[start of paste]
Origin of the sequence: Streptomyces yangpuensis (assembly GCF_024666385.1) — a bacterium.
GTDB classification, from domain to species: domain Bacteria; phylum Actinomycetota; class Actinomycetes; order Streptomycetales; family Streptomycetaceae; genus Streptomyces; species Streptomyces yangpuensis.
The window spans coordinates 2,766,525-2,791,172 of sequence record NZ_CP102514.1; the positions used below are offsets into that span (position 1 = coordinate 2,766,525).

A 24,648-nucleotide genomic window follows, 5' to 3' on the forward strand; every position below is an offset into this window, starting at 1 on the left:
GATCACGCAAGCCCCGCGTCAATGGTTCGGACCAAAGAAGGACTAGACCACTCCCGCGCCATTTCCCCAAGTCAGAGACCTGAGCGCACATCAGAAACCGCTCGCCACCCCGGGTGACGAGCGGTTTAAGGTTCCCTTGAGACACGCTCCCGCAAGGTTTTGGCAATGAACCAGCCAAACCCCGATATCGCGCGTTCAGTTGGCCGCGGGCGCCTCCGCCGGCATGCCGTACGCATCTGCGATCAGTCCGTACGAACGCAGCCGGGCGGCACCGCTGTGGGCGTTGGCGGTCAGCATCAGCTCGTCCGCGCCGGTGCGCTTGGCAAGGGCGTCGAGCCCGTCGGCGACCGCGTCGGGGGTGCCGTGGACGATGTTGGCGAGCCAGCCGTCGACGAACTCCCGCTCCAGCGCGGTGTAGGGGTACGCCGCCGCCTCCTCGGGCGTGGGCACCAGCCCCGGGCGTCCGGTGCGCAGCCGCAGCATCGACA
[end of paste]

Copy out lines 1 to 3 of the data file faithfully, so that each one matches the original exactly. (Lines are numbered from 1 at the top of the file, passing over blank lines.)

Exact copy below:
Origin of the sequence: Streptomyces yangpuensis (assembly GCF_024666385.1) — a bacterium.
GTDB classification, from domain to species: domain Bacteria; phylum Actinomycetota; class Actinomycetes; order Streptomycetales; family Streptomycetaceae; genus Streptomyces; species Streptomyces yangpuensis.
The window spans coordinates 2,766,525-2,791,172 of sequence record NZ_CP102514.1; the positions used below are offsets into that span (position 1 = coordinate 2,766,525).